“There were children that were patients here too,” Ian said, repulsed by the thought. “Left here to rot by their families.”

“The world was a cruel place back then.”

Ian glanced over his shoulder with a dark grin. “Still is.”

Alex nodded, panning the camera to the doll as Ian checked the EMF readings surrounding it.

When Ian didn’t get anything out of the ordinary, he turned away and continued to ask questions aloud to whatever spirits may be present. “Why were you sent here? Did your family abandon you?”

Alex scratched his shoulder blade, feeling uncomfortable in his own skin. It was a common side effect for him whenever the air chilled and quieted to an impossible void of nothingness. He wanted to scratch his nose but fought back the urge in an effort to keep the camera steady. They were trying to get some good film to show the TV producers, and the last thing he wanted to do was drop the camera because of an itchy nose.

Thinking of being on TV got his blood pumping with excitement. He was dying to take Great American Paranormal to the next level, and he knew that they were good enough to make some serious waves in the paranormal community. Hell, they already were. Paranormal groups all over the country emulated what he and Ian showcased on their popular YouTube channel. It was only a matter of time before they had the whole country—the whole world—watching them hunt down ghosts.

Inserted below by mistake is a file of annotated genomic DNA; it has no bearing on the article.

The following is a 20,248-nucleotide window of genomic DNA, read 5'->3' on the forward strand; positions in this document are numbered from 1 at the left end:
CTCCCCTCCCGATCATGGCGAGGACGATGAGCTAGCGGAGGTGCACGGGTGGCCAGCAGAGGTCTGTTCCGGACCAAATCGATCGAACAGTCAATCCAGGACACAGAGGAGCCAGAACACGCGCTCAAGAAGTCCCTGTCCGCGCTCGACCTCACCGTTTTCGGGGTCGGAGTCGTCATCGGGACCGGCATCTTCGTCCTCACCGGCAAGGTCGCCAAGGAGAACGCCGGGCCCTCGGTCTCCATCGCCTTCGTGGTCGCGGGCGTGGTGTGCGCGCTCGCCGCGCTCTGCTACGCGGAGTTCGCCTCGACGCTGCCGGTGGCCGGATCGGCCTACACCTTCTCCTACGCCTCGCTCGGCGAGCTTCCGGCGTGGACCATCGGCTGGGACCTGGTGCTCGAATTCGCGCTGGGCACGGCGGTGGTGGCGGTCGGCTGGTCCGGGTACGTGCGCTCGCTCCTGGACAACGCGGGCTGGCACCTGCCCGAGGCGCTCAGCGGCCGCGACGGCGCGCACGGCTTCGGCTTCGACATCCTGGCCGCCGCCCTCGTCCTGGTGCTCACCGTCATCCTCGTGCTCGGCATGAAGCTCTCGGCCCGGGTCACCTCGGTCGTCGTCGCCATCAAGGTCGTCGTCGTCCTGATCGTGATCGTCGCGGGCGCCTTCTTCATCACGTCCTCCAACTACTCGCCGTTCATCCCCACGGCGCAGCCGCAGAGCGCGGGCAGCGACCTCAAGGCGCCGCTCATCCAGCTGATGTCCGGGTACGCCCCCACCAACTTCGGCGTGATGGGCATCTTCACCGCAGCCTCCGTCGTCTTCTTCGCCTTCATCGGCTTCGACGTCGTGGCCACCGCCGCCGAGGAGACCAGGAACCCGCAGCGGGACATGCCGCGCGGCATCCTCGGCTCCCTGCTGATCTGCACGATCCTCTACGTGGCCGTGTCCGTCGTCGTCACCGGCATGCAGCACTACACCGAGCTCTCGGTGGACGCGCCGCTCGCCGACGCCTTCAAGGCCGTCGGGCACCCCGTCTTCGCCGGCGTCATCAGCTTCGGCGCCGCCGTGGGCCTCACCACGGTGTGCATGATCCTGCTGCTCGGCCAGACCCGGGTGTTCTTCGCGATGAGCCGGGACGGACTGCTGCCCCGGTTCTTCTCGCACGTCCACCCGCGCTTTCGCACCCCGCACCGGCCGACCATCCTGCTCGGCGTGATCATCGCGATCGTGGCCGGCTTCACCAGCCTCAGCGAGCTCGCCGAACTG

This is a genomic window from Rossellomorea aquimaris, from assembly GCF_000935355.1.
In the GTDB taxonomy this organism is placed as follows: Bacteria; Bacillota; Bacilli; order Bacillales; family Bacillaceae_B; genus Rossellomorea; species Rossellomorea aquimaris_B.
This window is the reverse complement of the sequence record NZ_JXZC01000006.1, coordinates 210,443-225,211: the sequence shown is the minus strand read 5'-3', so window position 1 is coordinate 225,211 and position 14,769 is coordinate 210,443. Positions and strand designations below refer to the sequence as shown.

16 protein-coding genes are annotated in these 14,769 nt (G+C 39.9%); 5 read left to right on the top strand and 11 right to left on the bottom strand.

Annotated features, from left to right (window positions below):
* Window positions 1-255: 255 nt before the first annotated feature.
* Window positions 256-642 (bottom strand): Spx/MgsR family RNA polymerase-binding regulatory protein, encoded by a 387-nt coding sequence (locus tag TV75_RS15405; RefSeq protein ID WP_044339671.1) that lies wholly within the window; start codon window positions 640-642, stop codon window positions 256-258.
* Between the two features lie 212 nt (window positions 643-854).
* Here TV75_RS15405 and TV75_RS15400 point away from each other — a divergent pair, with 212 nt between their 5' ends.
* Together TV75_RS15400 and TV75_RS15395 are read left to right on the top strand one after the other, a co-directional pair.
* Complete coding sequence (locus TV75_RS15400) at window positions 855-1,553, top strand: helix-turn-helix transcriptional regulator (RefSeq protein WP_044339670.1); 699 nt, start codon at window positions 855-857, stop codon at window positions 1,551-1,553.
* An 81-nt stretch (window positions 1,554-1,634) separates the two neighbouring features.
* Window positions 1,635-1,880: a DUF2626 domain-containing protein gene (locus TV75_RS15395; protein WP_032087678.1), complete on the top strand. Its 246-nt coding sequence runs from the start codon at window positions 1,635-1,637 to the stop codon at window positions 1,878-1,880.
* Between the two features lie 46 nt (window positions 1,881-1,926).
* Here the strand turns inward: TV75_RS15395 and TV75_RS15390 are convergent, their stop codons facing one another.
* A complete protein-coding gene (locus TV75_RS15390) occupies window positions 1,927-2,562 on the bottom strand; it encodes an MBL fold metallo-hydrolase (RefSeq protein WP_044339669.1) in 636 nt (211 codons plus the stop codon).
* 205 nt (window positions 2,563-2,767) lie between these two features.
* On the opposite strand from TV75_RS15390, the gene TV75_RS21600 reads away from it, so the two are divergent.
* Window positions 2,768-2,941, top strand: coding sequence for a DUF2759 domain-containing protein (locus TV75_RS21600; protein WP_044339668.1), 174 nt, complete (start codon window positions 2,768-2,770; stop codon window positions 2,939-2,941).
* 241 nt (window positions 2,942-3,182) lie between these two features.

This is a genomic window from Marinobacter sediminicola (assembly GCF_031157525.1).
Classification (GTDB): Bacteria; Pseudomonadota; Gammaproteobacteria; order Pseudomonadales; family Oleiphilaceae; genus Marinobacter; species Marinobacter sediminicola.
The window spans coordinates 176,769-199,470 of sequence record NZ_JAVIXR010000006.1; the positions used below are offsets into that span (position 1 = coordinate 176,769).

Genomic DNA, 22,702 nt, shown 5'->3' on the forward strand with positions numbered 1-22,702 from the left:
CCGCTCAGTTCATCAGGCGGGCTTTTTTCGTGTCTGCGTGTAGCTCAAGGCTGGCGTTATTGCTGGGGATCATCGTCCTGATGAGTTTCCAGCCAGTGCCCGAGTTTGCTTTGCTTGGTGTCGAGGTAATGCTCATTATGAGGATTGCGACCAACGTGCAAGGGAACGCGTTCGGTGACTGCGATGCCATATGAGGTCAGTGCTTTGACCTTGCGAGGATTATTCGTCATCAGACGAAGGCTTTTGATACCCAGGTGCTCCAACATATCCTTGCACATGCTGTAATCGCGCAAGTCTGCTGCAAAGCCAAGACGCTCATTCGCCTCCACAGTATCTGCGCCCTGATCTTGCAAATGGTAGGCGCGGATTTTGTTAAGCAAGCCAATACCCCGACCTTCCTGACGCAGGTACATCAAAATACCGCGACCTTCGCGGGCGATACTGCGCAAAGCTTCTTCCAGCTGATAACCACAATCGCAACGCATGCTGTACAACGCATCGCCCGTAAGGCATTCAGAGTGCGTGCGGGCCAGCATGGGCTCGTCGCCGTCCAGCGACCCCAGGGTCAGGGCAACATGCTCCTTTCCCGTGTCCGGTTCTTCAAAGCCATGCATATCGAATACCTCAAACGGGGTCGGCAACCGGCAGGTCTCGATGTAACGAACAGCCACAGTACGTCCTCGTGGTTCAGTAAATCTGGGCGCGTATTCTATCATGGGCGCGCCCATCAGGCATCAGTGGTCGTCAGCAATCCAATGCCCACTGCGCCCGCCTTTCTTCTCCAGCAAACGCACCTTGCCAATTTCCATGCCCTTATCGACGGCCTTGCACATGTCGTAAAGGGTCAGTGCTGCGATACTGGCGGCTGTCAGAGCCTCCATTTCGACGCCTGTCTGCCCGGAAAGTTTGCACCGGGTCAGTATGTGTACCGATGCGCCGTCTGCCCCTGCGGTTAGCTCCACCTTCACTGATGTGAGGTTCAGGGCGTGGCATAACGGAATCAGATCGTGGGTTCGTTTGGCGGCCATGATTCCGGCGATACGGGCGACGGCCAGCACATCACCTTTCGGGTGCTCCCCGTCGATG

Plus, they made a good team. Ian was practically his brother; his best friend since they’d been kids growing up in Seattle. Where Ian was the more intensely-serious-brooding one, Alex liked to think of himself as the wildly-intelligent-and-nerdy-but-still-good-looking sidekick with a heart of gold. How could that not make great television?

The chills that ran up his arms began to dissipate signaling the end of their encounter. He ran a free hand through his sandy blond hair, his grass-green eyes landing on Ian. “I think they’ve moved on. Where to next?”

“I want to check out the old infirmary. Nancy said that’s where she saw the shadow figure.” Ian took the next right and made his way into the asylum’s hospital wing, his eyes well adjusted to the darkness as the hour approached two a.m. He deftly avoided the debris littering the grimy linoleum floor, his ears perked for any sound.

“Remember what that old guy said?” Alex asked, dodging an ancient typewriter that lay mangled in his path. “About patients who misbehaved having their teeth ripped out in that dental chair? We need to find it and do an EVP session.”

Before Ian could reply they both heard a resounding crash of something heavy and metallic. The sound penetrated the silent darkness in echoing waves, jolting through both of them.

“Holy shit!” Alex cried out, the camera shaking as he faced the direction of the crash. “What the fuck was that?”

“I don’t know.” Ian faced the camera, his adrenaline pumping hot with the thrill of the hunt. “Let’s go find out.”

Alex let out an unsteady laugh, pushing back the shock of fear and embracing the rush. “Great American Paranormal:  investigating unexplained crashes and bangs since 2007.”

Ian brushed back his dark, shoulder length hair. “Somebody’s got to do it.”